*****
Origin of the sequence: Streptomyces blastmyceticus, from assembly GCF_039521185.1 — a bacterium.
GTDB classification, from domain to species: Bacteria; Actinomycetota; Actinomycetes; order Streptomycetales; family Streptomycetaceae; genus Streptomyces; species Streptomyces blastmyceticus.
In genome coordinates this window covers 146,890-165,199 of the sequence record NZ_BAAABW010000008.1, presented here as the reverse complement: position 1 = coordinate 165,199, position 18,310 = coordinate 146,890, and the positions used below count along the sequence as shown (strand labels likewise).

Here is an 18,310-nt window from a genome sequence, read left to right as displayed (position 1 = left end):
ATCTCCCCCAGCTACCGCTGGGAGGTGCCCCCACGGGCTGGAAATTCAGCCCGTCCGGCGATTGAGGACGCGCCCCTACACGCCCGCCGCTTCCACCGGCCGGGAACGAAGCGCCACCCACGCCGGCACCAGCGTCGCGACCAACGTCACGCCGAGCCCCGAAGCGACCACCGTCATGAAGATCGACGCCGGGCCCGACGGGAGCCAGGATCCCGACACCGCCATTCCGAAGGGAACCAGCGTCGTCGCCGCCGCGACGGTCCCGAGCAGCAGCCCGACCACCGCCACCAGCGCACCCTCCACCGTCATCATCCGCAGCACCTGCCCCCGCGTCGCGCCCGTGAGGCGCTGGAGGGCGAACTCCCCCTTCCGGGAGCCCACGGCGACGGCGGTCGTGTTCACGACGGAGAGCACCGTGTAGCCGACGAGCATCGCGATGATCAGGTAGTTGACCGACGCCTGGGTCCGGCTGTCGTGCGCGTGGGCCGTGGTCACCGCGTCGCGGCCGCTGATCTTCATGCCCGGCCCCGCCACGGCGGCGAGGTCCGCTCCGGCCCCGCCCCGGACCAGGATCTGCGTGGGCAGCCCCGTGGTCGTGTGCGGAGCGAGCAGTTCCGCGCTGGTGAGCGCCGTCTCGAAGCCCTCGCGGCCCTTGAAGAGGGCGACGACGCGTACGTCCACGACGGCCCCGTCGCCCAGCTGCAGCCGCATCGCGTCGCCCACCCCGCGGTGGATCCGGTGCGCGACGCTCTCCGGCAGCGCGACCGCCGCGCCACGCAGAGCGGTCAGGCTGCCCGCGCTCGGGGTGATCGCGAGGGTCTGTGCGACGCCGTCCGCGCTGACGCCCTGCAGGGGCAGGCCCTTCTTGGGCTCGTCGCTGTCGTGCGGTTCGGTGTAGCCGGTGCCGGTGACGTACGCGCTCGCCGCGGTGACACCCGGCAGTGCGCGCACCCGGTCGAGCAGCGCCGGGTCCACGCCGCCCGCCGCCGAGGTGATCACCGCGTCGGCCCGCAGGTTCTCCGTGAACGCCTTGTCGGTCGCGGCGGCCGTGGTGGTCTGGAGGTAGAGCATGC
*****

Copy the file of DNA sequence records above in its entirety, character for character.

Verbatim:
Origin of the sequence: Streptomyces blastmyceticus, from assembly GCF_039521185.1 — a bacterium.
GTDB classification, from domain to species: Bacteria; Actinomycetota; Actinomycetes; order Streptomycetales; family Streptomycetaceae; genus Streptomyces; species Streptomyces blastmyceticus.
In genome coordinates this window covers 146,890-165,199 of the sequence record NZ_BAAABW010000008.1, presented here as the reverse complement: position 1 = coordinate 165,199, position 18,310 = coordinate 146,890, and the positions used below count along the sequence as shown (strand labels likewise).

Here is an 18,310-nt window from a genome sequence, read left to right as displayed (position 1 = left end):
ATCTCCCCCAGCTACCGCTGGGAGGTGCCCCCACGGGCTGGAAATTCAGCCCGTCCGGCGATTGAGGACGCGCCCCTACACGCCCGCCGCTTCCACCGGCCGGGAACGAAGCGCCACCCACGCCGGCACCAGCGTCGCGACCAACGTCACGCCGAGCCCCGAAGCGACCACCGTCATGAAGATCGACGCCGGGCCCGACGGGAGCCAGGATCCCGACACCGCCATTCCGAAGGGAACCAGCGTCGTCGCCGCCGCGACGGTCCCGAGCAGCAGCCCGACCACCGCCACCAGCGCACCCTCCACCGTCATCATCCGCAGCACCTGCCCCCGCGTCGCGCCCGTGAGGCGCTGGAGGGCGAACTCCCCCTTCCGGGAGCCCACGGCGACGGCGGTCGTGTTCACGACGGAGAGCACCGTGTAGCCGACGAGCATCGCGATGATCAGGTAGTTGACCGACGCCTGGGTCCGGCTGTCGTGCGCGTGGGCCGTGGTCACCGCGTCGCGGCCGCTGATCTTCATGCCCGGCCCCGCCACGGCGGCGAGGTCCGCTCCGGCCCCGCCCCGGACCAGGATCTGCGTGGGCAGCCCCGTGGTCGTGTGCGGAGCGAGCAGTTCCGCGCTGGTGAGCGCCGTCTCGAAGCCCTCGCGGCCCTTGAAGAGGGCGACGACGCGTACGTCCACGACGGCCCCGTCGCCCAGCTGCAGCCGCATCGCGTCGCCCACCCCGCGGTGGATCCGGTGCGCGACGCTCTCCGGCAGCGCGACCGCCGCGCCACGCAGAGCGGTCAGGCTGCCCGCGCTCGGGGTGATCGCGAGGGTCTGTGCGACGCCGTCCGCGCTGACGCCCTGCAGGGGCAGGCCCTTCTTGGGCTCGTCGCTGTCGTGCGGTTCGGTGTAGCCGGTGCCGGTGACGTACGCGCTCGCCGCGGTGACACCCGGCAGTGCGCGCACCCGGTCGAGCAGCGCCGGGTCCACGCCGCCCGCCGCCGAGGTGATCACCGCGTCGGCCCGCAGGTTCTCCGTGAACGCCTTGTCGGTCGCGGCGGCCGTGGTGGTCTGGAGGTAGAGCATGC